Sometimes the old wives’ tales turn out to have some common sense or a grain of surprising truth in them. For example, the old adage about drinking warm milk helping you go to sleep, turns out to be not only true, but a beneficial sleep hack for anyone trying to get to sleep quicker. Warm milk, or similarly crafted milk-based beverages, may have shaky standing as a soporific thanks to the ongoing debate over the actual effectiveness of tryptophan in aiding sleep. However, psychologists have considered that drinking warm milk may have an unconscious psychological effect, and that it relates to the childhood experience of breastfeeding and the comfort associated with it. So, if you want to have a little sip of something before you hit the hay, try a glass of warm milk, rather than the traditional boozy nightcap. You’ll feel better for it in the morning – in more ways than one.

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        8. Cut Out The Caffeine

        One of the best sleep hacks out there is to cut out of the most prevalent addictive chemicals out there: caffeine. Yep, we’re all guilty of partaking in some caffeine at one point or another, whether it’s in our tea, coffee, or even out of chocolate. However, if you want to make sure you go to sleep as soon as possible, try and cut caffeine out of your diet after a certain point in the day. Studies indicate that cutting off your caffeine intake after 3pm helps improve quality of sleep, and the time it takes for you to get to sleep. So, if you want to try something to help you nod off in record time, try ditching that late evening cup of coffee, and see what happens.

        9. Turn Off The Electronics

        One of the biggest, best sleep hacks for the modern-day person, is to remove those pesky electronics from your bedroom to stop you playing with them. Numerous studies have found that the blue light from electronic devices disrupts your brain’s ability to begin relaxing for better quality sleep, as well as the likelihood of being unable to properly relax before hitting the hay, thanks to devices intended to keep you engaged. Instead, try and turn off your laptop, phone or tablet about an hour before you go to bed, so that your mind can unwind properly, and you can get that all-important quality of sleep that you deserve.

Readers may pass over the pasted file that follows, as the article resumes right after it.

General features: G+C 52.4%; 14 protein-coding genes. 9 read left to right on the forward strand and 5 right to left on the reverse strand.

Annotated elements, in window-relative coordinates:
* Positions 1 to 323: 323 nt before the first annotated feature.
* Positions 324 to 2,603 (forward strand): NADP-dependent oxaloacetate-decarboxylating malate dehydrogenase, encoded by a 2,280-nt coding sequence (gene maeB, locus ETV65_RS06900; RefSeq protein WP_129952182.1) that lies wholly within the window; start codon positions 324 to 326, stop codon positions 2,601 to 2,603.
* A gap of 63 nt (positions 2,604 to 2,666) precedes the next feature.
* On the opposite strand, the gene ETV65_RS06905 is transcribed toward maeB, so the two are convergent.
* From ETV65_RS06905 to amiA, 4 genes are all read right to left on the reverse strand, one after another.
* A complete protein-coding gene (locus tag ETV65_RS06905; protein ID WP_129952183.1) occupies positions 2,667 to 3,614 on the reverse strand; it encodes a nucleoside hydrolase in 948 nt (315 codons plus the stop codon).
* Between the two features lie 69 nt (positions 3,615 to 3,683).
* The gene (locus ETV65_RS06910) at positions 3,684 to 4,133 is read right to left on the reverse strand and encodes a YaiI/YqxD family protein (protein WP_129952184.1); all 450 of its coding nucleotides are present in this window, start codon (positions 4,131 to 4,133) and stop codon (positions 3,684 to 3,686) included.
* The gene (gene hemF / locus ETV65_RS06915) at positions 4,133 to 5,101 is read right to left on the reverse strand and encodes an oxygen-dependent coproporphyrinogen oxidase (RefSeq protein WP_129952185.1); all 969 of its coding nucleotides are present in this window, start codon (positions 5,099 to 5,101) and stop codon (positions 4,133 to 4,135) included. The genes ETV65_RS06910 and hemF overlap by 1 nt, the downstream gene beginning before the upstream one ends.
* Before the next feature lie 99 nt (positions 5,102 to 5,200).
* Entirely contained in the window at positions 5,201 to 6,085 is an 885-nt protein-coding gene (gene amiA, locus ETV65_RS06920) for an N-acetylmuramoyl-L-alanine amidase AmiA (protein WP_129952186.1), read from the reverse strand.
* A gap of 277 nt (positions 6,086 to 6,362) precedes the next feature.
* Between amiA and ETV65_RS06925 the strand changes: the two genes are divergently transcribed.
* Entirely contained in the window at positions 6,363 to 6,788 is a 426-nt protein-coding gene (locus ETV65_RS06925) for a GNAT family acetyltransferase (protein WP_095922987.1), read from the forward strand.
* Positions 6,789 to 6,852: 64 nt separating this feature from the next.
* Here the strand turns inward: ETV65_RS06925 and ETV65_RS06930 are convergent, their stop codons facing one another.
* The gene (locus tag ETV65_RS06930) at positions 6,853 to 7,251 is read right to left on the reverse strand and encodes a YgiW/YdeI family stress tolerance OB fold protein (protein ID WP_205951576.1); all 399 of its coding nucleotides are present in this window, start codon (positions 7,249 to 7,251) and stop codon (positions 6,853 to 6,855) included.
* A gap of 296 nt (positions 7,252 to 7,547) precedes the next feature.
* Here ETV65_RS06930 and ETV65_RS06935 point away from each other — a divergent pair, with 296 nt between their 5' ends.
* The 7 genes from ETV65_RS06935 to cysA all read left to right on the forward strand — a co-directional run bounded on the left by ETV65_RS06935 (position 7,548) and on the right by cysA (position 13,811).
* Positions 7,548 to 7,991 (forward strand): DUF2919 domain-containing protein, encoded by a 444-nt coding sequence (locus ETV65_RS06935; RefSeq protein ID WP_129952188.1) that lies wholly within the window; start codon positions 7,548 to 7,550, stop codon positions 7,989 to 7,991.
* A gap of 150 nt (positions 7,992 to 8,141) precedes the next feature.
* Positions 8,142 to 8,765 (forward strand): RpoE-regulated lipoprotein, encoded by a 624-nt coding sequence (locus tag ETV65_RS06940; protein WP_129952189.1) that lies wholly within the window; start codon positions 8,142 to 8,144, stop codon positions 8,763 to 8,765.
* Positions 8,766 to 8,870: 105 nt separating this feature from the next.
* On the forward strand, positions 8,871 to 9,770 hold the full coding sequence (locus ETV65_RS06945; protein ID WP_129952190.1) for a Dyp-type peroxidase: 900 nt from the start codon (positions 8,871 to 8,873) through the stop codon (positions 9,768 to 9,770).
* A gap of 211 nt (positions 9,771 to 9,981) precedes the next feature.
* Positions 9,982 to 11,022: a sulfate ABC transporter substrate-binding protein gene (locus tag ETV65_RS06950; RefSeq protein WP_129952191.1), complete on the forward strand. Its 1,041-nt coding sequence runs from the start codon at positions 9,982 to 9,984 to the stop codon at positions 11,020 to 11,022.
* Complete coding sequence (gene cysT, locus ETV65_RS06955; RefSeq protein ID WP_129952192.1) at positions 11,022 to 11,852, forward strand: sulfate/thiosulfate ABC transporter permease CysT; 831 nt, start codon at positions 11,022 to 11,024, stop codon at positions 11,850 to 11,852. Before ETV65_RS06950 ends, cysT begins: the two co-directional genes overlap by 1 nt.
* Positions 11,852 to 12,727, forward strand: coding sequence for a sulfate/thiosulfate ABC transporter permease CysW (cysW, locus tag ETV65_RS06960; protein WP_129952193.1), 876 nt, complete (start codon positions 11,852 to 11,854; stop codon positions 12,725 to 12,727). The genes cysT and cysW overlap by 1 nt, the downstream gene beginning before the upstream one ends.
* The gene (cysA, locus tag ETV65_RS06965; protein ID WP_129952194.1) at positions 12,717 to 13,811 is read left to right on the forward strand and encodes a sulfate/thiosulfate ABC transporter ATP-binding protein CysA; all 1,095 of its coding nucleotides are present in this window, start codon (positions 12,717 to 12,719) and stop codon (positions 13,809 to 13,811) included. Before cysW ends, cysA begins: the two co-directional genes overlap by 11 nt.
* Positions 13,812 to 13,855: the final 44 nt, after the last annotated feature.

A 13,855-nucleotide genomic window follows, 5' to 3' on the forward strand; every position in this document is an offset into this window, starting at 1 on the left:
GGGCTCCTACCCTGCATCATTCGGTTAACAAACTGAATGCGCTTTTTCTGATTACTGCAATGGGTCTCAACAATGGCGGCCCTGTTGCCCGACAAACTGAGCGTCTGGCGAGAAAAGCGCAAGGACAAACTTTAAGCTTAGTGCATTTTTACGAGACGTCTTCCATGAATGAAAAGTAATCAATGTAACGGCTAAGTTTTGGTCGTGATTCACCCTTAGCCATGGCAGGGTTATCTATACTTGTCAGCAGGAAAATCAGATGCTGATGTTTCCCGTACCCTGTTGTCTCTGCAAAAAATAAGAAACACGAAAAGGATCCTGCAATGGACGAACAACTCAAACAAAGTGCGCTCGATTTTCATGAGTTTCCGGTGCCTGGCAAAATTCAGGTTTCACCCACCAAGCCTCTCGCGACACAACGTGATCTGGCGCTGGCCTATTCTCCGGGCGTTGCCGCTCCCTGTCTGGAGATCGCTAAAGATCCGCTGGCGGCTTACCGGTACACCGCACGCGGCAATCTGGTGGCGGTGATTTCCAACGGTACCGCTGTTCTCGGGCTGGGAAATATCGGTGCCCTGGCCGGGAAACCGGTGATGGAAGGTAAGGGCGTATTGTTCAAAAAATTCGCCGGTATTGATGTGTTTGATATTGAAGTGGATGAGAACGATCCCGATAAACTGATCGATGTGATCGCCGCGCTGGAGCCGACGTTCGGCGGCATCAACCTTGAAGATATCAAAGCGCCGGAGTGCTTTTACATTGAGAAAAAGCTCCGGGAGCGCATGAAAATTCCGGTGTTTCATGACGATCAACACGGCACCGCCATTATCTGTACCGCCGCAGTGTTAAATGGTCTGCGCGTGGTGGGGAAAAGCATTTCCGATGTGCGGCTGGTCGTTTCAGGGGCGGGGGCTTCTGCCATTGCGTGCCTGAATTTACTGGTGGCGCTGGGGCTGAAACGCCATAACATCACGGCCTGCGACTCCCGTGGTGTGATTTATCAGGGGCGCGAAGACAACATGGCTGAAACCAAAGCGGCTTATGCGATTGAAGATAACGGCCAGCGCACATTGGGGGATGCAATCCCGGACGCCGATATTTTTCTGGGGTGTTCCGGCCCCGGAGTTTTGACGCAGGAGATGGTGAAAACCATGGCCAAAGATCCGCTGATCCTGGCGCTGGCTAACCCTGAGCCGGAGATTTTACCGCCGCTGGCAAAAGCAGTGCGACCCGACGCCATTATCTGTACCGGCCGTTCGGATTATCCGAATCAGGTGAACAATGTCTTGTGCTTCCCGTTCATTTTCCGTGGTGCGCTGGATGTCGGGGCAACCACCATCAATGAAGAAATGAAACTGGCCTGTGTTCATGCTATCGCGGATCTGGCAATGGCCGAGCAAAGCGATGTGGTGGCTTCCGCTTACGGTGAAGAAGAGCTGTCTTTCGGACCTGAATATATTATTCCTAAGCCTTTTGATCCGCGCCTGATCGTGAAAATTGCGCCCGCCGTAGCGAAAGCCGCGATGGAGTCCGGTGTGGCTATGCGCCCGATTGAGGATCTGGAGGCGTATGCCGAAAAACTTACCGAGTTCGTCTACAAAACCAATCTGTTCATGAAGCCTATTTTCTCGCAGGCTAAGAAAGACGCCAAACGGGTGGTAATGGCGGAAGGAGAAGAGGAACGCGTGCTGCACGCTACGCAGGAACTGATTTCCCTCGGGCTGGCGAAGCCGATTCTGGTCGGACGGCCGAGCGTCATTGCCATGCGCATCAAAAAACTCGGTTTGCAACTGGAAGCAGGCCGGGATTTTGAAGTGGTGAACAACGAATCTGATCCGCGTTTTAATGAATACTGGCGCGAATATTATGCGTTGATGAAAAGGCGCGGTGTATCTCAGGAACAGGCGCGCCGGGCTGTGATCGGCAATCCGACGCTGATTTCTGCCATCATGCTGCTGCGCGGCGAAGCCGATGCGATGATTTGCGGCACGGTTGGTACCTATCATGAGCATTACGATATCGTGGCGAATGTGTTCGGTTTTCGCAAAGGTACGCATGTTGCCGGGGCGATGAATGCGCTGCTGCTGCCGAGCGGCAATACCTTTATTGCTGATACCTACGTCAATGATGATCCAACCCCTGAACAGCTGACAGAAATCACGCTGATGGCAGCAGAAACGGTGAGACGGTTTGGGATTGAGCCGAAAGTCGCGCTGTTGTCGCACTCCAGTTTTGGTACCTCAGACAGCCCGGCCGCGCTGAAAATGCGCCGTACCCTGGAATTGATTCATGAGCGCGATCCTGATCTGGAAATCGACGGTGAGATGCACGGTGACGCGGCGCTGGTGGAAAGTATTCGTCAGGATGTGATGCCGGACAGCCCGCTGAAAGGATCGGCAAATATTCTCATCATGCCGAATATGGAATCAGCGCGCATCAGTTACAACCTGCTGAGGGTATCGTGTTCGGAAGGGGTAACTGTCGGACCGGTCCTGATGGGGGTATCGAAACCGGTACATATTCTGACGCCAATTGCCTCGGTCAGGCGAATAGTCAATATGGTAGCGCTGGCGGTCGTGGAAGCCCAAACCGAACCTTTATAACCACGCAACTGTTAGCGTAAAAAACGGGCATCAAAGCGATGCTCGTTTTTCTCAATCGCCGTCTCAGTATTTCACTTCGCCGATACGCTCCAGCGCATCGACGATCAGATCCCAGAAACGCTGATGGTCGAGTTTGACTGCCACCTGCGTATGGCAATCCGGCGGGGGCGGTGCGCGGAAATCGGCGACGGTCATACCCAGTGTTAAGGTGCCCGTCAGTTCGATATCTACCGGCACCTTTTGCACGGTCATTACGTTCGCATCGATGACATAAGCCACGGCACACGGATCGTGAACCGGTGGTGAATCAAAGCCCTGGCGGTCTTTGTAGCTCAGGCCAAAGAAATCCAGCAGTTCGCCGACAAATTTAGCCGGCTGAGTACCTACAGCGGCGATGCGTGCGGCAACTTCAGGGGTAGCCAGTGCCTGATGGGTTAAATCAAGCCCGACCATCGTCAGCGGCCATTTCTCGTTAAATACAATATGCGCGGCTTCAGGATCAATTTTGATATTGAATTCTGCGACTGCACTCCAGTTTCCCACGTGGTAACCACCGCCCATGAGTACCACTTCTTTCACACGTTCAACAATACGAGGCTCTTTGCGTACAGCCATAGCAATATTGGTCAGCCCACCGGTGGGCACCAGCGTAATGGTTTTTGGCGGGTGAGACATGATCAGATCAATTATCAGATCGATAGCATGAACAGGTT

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        10. Invest In Some Blackout Curtains

        This can be an issue no matter what your bedroom situation is, but it is always worth investing in a solid pair of blackout curtains if you’re looking for a great go-to sleep hack. With more and more light pollution in the day-to-day – your neighbour’s backyard spotlight, the streetlamps outside, everyone’s car headlights coming in at 1am – it can be harder and harder to sleep with all that extra light pouring in and messing up your chance at sleep. Blackout curtains are a great preventative measure, as they’ll make sure your sleep is longer, better, and is much less likely to be disturbed.

        Featured photo credit: Cute newborn baby sleeps in a hat via shutterstock.com

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        Chris Haigh

        Writer, baker, co-host of "Good Evening Podcast" and "North By Nerdwest".

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        Last Updated on July 17, 2019

        The Science of Setting Goals (And How It Affects Your Brain)

        The Science of Setting Goals (And How It Affects Your Brain)

        What happens in our heads when we set goals?

        Apparently a lot more than you’d think.

        Goal setting isn’t quite so simple as deciding on the things you’d like to accomplish and working towards them.

        According to the research of psychologists, neurologists, and other scientists, setting a goal invests ourselves into the target as if we’d already accomplished it. That is, by setting something as a goal, however small or large, however near or far in the future, a part of our brain believes that desired outcome is an essential part of who we are – setting up the conditions that drive us to work towards the goals to fulfill the brain’s self-image.

        Apparently, the brain cannot distinguish between things we want and things we have. Neurologically, then, our brains treat the failure to achieve our goal the same way as it treats the loss of a valued possession. And up until the moment, the goal is achieved, we have failed to achieve it, setting up a constant tension that the brain seeks to resolve.

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        Ideally, this tension is resolved by driving us towards accomplishment. In many cases, though, the brain simply responds to the loss, causing us to feel fear, anxiety, even anguish, depending on the value of the as-yet-unattained goal.

        Love, Loss, Dopamine, and Our Dreams

        The brains functions are carried out by a stew of chemicals called neurotransmitters. You’ve probably heard of serotonin, which plays a key role in our emotional life – most of the effective anti-depressant medications on the market are serotonin reuptake inhibitors, meaning they regulate serotonin levels in the brain leading to more stable moods.